On the morning of May 10, The information published a fierce story about Gopuff, a very popular startup that competes in the strong “instant delivery” industry. The company, which was recently estimated at 15 billion dollars, is spending money and is struggling to raise new funds. Now its employees are openly wondering if its 29-year-old co-founders are in doubt.
A few hours later, Information published another article. But this was sent directly to some Gopuff employees: Would you like to subscribe to Information – so you can read other articles like the one he just published about their company?
“Since you work at COMPANY, we thought you might be interested in this exclusive feature at Gopuff,” read an automated marketing message, which probably meant replacing “COMPANY” with “Gopuff”. The email contained a link to the original work and an offer of a 25 percent discount for a one-year subscription to the Information, which typically costs $ 400.
Welcome to the second part of the subscription boom, a part rarely mentioned in many Substack stories and other subscription-based media startups: hard, arduous work that involves finding people who might want to pay for your stuff, stepping in front of them and getting them to take out your credit card.
And yes, in the case of Information, it can sometimes lead to sending information to people who work in companies you’ve just written tough stories about, says Jessica Lessin, the company’s founder and CEO.
“We deliberately reach out to people we think are interested in our articles,” using custom software to predict what kind of readers might be interested in the story, she told me. And that could certainly include people working for the company that Information just wrote about. “It’s like Netflix’s recommendations,” she said.
I think Lessin and her team will have plenty of opportunities to repeat Gopuff’s book in the coming months, assuming widespread predictions of a technology industry turnaround: easy investor money becomes scarce, once-wild spending companies become manic cost-cutting to former startup employees.
There are many examples in the Information of high-tech companies that quickly reconsider their plans, stop new hires, or even let people go while the market shrinks: Gorillas, Gopuff contestantlay off 300 people – about half of the staff at headquarters; Cameo, a once-vibrant company that lets you hire celebrities to create personalized videos, is laying off 25 percent of its staff; even Amazon is canceling plans to expand his warehouse warehouse.
Question for Information: Is technology withdrawal bad for business? Or is it an opportunity?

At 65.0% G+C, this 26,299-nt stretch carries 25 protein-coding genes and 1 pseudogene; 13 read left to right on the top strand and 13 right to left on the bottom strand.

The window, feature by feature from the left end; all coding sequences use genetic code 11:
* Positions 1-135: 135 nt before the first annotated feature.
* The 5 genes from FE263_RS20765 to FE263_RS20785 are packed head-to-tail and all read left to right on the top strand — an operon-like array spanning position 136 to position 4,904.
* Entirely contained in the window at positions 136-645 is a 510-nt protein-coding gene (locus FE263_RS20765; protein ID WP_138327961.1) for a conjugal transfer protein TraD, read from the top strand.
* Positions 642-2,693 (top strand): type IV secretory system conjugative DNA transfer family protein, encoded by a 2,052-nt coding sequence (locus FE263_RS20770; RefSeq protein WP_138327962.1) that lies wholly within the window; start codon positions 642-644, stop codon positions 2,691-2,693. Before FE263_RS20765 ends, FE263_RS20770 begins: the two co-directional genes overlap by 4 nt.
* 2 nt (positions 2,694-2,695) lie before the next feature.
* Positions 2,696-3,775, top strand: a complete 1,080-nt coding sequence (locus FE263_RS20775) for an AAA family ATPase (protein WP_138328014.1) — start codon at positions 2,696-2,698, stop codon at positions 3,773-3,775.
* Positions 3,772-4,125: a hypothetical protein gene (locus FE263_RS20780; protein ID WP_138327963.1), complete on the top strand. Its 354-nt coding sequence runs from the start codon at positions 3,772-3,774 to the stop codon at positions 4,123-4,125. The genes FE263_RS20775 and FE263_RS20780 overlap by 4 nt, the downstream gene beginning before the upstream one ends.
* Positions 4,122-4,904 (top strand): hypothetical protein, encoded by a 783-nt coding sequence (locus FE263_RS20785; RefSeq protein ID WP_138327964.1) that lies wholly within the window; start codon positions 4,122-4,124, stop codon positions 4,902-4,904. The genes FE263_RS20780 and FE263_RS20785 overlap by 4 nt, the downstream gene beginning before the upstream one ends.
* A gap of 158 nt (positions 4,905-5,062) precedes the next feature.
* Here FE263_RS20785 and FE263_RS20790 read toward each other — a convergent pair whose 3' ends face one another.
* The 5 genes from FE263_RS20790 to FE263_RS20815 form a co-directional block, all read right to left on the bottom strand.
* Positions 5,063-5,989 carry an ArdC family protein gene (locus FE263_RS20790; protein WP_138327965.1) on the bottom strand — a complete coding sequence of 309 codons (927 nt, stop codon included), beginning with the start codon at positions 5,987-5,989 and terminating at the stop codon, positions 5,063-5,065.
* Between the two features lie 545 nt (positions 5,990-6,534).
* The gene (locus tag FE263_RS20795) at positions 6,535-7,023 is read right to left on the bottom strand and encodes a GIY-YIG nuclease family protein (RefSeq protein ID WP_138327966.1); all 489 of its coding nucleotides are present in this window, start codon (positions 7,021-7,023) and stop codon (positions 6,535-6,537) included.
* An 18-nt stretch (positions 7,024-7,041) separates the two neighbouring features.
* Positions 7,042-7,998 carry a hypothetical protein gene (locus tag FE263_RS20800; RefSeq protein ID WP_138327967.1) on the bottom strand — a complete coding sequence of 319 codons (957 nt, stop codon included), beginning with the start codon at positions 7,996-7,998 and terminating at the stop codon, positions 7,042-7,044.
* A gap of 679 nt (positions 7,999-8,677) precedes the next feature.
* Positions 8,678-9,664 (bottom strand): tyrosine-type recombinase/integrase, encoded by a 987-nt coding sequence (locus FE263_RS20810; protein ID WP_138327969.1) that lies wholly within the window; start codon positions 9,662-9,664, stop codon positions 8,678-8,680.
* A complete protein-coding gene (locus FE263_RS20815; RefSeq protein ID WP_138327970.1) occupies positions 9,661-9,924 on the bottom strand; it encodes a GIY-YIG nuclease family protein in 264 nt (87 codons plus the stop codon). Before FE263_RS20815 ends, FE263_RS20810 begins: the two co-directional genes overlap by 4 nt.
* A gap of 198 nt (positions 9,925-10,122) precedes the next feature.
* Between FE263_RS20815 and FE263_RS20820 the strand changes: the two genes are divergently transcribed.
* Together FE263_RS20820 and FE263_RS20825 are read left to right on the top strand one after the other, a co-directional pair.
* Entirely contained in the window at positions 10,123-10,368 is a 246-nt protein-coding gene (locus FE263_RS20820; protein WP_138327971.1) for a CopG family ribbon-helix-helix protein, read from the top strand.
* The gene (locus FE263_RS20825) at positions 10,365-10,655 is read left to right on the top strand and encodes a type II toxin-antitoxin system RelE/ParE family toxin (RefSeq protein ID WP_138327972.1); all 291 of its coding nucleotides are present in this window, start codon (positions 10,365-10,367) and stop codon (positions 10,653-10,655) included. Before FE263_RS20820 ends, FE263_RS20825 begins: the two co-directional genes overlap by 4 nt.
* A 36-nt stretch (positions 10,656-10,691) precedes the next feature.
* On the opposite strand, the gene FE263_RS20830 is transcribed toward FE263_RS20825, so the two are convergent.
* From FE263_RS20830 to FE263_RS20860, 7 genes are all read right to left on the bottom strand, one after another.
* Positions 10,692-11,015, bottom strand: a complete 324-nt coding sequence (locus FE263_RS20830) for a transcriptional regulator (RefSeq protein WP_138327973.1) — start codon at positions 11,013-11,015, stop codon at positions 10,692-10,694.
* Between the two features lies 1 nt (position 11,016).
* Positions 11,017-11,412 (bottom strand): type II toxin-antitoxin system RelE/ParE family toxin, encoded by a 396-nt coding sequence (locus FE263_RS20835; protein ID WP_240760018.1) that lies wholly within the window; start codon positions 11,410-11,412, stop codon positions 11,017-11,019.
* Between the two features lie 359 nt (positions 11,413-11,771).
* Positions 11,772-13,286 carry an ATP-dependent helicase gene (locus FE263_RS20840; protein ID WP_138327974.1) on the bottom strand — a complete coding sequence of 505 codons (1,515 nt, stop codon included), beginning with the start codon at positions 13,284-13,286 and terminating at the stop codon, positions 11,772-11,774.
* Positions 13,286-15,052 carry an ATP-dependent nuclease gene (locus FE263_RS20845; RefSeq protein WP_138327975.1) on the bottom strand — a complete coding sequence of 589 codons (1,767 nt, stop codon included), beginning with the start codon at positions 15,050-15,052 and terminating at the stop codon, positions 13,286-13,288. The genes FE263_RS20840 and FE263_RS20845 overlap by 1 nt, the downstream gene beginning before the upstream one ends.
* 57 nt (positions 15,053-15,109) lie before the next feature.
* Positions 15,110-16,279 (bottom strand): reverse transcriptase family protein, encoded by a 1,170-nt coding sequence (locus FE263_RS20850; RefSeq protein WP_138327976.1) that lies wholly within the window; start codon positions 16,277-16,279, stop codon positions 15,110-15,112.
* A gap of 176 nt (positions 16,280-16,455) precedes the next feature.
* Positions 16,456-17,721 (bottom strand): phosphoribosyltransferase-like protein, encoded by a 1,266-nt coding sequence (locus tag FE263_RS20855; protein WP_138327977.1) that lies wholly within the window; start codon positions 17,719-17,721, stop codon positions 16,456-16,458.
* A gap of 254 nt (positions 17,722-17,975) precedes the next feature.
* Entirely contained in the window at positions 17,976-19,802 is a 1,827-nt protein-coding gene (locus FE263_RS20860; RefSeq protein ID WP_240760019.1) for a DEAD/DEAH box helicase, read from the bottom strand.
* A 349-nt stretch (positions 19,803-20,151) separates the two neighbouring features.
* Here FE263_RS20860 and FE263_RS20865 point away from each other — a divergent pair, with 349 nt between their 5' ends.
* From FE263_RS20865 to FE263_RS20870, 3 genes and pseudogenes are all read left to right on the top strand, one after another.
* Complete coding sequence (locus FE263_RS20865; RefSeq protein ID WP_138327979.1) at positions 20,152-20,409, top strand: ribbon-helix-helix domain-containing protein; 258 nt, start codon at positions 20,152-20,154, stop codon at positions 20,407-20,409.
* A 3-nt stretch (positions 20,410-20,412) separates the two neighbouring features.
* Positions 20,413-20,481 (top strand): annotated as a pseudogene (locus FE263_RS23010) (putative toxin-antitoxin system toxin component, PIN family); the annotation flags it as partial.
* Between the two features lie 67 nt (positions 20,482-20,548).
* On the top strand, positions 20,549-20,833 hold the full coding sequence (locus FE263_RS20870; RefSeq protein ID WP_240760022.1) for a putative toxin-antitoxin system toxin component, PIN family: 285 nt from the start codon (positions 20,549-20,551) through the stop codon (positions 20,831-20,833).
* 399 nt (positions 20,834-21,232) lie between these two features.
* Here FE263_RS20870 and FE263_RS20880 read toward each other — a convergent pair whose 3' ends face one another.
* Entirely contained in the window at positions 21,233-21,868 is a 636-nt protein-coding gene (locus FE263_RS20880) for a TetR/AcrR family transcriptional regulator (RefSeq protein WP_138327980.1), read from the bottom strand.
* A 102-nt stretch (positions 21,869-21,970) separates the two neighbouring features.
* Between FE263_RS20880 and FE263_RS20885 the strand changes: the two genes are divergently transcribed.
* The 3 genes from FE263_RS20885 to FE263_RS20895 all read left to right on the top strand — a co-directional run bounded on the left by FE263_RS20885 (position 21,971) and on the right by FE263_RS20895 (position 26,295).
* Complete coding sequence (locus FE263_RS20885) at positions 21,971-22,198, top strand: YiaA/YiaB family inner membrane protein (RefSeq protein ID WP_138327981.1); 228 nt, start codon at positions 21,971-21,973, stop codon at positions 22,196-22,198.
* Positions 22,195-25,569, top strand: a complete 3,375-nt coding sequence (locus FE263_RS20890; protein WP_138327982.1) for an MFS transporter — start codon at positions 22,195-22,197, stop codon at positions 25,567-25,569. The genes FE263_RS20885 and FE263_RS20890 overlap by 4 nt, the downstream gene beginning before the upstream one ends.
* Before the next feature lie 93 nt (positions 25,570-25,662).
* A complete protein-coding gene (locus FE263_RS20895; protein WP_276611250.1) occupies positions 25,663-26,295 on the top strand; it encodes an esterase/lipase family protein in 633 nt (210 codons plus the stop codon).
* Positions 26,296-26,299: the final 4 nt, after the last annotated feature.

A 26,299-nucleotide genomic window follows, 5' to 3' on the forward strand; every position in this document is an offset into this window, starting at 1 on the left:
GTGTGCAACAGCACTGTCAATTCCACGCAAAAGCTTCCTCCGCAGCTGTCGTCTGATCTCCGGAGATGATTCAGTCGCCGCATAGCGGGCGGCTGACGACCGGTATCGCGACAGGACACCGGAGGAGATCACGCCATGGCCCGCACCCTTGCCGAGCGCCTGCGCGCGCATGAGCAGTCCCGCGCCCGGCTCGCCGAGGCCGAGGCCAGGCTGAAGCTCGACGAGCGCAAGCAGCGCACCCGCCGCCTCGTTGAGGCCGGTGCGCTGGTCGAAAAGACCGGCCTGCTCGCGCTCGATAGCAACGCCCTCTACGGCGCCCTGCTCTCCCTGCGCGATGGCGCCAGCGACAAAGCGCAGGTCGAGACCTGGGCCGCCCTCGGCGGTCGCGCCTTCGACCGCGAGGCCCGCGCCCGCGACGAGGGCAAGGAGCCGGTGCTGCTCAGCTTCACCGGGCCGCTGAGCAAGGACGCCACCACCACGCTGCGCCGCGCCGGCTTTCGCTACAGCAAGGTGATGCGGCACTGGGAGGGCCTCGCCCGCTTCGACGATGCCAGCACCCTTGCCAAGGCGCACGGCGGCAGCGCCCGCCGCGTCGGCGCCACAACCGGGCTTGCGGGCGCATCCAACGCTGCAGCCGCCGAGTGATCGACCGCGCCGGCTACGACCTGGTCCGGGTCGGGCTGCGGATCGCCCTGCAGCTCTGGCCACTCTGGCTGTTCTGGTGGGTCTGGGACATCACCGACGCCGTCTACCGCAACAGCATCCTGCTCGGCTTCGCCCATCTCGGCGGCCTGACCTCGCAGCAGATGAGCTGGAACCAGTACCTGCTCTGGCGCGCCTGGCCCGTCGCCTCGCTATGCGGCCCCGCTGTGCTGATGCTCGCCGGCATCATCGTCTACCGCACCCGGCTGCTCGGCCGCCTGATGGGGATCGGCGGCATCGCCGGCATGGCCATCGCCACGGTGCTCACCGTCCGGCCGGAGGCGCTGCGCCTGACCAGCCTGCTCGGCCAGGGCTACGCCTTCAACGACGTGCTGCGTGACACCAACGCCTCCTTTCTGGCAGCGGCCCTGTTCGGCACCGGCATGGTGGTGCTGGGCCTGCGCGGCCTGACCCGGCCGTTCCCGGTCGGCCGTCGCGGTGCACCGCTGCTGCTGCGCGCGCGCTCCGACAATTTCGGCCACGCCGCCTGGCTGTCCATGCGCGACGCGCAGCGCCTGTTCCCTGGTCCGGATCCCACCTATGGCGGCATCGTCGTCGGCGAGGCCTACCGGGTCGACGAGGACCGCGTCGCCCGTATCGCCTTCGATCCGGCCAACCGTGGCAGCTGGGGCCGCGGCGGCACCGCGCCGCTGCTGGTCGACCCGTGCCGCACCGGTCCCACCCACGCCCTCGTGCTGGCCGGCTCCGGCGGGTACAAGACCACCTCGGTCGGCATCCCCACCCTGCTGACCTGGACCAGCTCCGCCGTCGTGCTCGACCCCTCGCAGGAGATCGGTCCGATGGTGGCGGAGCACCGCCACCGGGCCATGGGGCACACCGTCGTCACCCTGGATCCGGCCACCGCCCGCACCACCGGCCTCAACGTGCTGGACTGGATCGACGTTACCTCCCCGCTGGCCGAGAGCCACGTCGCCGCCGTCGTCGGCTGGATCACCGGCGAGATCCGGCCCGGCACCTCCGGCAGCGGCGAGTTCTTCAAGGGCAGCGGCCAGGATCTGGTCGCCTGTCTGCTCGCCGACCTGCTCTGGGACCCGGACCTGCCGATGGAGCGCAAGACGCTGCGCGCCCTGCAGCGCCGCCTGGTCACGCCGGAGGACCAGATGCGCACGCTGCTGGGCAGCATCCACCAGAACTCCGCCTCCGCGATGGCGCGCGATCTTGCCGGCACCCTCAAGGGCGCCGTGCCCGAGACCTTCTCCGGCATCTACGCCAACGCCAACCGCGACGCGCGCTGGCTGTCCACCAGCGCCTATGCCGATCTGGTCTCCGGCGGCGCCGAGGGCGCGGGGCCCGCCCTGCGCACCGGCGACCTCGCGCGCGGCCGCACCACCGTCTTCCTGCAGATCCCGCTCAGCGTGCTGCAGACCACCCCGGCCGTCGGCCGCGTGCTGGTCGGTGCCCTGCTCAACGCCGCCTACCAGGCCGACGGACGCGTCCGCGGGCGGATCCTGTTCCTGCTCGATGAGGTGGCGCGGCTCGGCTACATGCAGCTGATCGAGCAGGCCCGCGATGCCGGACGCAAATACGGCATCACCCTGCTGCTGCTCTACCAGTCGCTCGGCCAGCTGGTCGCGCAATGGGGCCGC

Lessin is a former Wall Street Journal reporter who launched Information in 2013 and has explicitly chosen to compete with the world’s most reputable business publications: the Financial Times, the New York Times and her former employer. Its staff of 50 routinely publishes results and timely analyzes that other publications must follow. (Revelation: I’m such a fan that I asked her and information reporter Wayne Ma to work with me on the recent Recode’s season A land of giants a podcast series about Apple.)
But as Lessin’s Gopuff fast marketing points out, running a successful subscriber business requires a lot of work. Simply typing something and hoping someone will pay you to read it is not a beginner. “One of the big differences between us and different news organizations is that we don’t just publish this article on the front page and we hope that people will find it,” she said.
Earlier in her career, Lessin was obsessed with the latest news; she is now preoccupied with figuring out how to attract paying subscribers. She tried all sorts of experiments: merging her publication with others, like Bloomberg; providing student discounts; allowing existing subscribers to recruit new blood by sending them free articles. She is also trying to spread the gospel about the media subscription model, an effort that includes “accelerator”A program for people trying to start their own subscription-based companies.
The person who sent me the informational Gopuff marketing email also added a troll comment for concern: What if Lessin spends her time chasing stories about shaky startups so she can sell them subscriptions?
But aside from the bad factor, I don’t care at all. The obvious truth about journalistic bias – one that routinely eludes critics across the spectrum – is that most journalists are biased in favor of new stories that people haven’t heard before. Right now, that will mean focusing on layoffs and cuts in a technology sector that has progressed to the right for more than a decade. But the more we see them, the less newspaper there will be.
Which is not to say that stories of layoffs and collapse are not attracting attention in the short term. When I worked for Insider CEO Henry Blodget in 2007, in what was then called Silicon Alley Insider, we had zero turnover at launch and months after.
It was then that Blodget received word that AOL – at the time, still a digital company that people cared about – would have significant layoffs. After he released it, traffic jumped, and much of it came from IP addresses in Dulles, Virginia – the headquarters of AOL at the time – and we responded by writing story after story about AOL. In theory, our publication covered the Internet business; true, for a while we were essentially an updated version of Fucked Company (look at that) for one company.
I do not see that the information has moved in that direction. Even if things get very gloomy in technology, there will still be many other things to write about. But if I get a customized email telling me that her staff has written a new story about Vox Media, I may have my own worries.